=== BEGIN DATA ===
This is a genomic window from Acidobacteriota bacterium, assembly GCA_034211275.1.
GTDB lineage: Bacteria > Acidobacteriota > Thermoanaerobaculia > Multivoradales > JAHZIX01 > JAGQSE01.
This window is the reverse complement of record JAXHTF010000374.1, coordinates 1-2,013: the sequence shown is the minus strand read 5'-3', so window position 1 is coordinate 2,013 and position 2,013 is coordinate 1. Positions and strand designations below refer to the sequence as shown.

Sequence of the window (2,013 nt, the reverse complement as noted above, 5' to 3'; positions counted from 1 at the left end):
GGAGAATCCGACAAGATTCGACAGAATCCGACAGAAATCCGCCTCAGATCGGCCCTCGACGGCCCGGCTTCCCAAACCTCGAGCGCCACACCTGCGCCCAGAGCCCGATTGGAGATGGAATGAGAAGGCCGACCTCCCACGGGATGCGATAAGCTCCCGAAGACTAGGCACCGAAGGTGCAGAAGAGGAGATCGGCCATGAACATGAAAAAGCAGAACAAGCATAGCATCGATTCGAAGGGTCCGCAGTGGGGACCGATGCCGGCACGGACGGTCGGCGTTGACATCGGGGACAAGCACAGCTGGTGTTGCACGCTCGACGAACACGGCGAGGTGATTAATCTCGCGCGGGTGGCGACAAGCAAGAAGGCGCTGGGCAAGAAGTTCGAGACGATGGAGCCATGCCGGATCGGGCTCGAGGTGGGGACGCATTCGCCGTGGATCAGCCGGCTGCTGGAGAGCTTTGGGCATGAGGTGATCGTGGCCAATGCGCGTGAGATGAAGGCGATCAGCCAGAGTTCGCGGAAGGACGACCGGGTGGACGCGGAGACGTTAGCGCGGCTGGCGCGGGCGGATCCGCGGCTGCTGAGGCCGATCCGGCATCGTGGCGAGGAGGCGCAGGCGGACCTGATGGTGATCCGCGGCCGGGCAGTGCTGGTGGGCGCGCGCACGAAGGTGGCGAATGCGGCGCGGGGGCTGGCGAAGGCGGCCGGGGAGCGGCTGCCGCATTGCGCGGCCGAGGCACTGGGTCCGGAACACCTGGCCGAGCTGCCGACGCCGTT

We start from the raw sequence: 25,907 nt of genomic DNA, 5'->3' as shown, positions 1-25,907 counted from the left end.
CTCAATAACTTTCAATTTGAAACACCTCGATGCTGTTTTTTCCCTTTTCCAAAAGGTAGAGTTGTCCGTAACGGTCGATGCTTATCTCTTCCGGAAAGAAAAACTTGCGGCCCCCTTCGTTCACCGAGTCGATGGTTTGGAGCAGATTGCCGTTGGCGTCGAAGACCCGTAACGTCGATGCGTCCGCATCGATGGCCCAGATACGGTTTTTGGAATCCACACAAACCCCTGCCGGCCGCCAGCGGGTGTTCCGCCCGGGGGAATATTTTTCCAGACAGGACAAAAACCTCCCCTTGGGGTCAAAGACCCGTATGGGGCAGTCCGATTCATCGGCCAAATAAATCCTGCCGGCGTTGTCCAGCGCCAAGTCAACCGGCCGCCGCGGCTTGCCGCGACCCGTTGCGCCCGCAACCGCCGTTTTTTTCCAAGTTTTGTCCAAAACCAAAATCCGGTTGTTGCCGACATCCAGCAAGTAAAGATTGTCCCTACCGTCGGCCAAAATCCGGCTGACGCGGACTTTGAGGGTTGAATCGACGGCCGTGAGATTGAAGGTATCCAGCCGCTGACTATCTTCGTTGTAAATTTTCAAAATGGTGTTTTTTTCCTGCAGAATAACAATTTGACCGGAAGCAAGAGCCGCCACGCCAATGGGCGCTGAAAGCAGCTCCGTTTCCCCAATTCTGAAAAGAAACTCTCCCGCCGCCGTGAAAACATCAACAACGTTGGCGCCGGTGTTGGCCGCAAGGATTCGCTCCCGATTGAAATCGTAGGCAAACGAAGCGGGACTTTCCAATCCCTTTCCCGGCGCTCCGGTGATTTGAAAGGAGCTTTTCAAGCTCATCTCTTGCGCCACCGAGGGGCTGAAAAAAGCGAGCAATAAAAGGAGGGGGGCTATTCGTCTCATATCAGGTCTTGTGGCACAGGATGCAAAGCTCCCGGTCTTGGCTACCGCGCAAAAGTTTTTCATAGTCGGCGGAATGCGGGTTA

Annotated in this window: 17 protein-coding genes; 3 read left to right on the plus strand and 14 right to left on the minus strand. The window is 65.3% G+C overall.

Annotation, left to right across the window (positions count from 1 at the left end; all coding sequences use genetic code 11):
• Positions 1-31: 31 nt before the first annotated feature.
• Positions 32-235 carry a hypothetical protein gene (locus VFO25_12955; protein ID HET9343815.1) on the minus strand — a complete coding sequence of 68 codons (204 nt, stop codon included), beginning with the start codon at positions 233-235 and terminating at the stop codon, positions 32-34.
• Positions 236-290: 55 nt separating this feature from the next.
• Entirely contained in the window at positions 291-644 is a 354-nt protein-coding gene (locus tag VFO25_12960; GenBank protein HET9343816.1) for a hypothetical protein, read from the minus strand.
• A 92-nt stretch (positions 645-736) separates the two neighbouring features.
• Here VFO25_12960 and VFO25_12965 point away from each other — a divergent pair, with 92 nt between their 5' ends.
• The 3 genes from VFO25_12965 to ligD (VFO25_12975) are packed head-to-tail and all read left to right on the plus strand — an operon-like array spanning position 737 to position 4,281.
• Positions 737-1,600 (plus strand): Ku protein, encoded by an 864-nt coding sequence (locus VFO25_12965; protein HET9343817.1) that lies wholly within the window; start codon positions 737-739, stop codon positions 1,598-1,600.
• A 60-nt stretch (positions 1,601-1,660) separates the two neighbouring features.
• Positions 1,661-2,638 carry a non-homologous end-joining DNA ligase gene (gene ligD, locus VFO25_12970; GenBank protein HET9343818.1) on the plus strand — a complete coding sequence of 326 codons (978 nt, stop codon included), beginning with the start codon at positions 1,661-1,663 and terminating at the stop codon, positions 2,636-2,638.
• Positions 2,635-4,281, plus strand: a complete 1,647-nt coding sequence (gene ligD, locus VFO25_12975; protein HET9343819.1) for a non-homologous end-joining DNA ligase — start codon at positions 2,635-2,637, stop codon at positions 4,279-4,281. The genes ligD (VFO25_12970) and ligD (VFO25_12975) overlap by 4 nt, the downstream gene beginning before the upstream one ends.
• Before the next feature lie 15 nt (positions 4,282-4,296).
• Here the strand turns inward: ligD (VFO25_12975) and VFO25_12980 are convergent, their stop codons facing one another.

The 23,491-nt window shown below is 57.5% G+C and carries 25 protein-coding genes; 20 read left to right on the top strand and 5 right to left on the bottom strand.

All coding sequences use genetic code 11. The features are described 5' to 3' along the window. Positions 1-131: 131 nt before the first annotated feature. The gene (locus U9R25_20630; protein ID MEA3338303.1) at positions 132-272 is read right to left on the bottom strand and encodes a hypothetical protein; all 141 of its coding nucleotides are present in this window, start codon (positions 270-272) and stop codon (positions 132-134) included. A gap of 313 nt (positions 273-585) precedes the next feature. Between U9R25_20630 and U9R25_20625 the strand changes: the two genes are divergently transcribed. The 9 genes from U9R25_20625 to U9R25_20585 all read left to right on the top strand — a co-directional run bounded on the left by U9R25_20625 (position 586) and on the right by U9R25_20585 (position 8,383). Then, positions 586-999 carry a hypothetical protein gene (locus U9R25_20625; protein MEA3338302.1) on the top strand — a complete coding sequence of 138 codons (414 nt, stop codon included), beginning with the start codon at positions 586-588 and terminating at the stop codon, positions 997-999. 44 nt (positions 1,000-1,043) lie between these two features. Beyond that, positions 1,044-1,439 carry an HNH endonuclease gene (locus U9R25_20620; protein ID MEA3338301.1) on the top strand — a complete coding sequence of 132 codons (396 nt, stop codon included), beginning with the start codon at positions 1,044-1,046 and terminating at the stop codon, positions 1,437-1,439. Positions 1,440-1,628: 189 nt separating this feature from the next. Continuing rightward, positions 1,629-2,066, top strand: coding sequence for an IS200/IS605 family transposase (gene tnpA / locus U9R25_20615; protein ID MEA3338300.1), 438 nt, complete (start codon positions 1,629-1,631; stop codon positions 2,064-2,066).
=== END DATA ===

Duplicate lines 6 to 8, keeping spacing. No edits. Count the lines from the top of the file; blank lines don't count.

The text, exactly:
We start from the raw sequence: 25,907 nt of genomic DNA, 5'->3' as shown, positions 1-25,907 counted from the left end.
CTCAATAACTTTCAATTTGAAACACCTCGATGCTGTTTTTTCCCTTTTCCAAAAGGTAGAGTTGTCCGTAACGGTCGATGCTTATCTCTTCCGGAAAGAAAAACTTGCGGCCCCCTTCGTTCACCGAGTCGATGGTTTGGAGCAGATTGCCGTTGGCGTCGAAGACCCGTAACGTCGATGCGTCCGCATCGATGGCCCAGATACGGTTTTTGGAATCCACACAAACCCCTGCCGGCCGCCAGCGGGTGTTCCGCCCGGGGGAATATTTTTCCAGACAGGACAAAAACCTCCCCTTGGGGTCAAAGACCCGTATGGGGCAGTCCGATTCATCGGCCAAATAAATCCTGCCGGCGTTGTCCAGCGCCAAGTCAACCGGCCGCCGCGGCTTGCCGCGACCCGTTGCGCCCGCAACCGCCGTTTTTTTCCAAGTTTTGTCCAAAACCAAAATCCGGTTGTTGCCGACATCCAGCAAGTAAAGATTGTCCCTACCGTCGGCCAAAATCCGGCTGACGCGGACTTTGAGGGTTGAATCGACGGCCGTGAGATTGAAGGTATCCAGCCGCTGACTATCTTCGTTGTAAATTTTCAAAATGGTGTTTTTTTCCTGCAGAATAACAATTTGACCGGAAGCAAGAGCCGCCACGCCAATGGGCGCTGAAAGCAGCTCCGTTTCCCCAATTCTGAAAAGAAACTCTCCCGCCGCCGTGAAAACATCAACAACGTTGGCGCCGGTGTTGGCCGCAAGGATTCGCTCCCGATTGAAATCGTAGGCAAACGAAGCGGGACTTTCCAATCCCTTTCCCGGCGCTCCGGTGATTTGAAAGGAGCTTTTCAAGCTCATCTCTTGCGCCACCGAGGGGCTGAAAAAAGCGAGCAATAAAAGGAGGGGGGCTATTCGTCTCATATCAGGTCTTGTGGCACAGGATGCAAAGCTCCCGGTCTTGGCTACCGCGCAAAAGTTTTTCATAGTCGGCGGAATGCGGGTTA

Annotated in this window: 17 protein-coding genes; 3 read left to right on the plus strand and 14 right to left on the minus strand. The window is 65.3% G+C overall.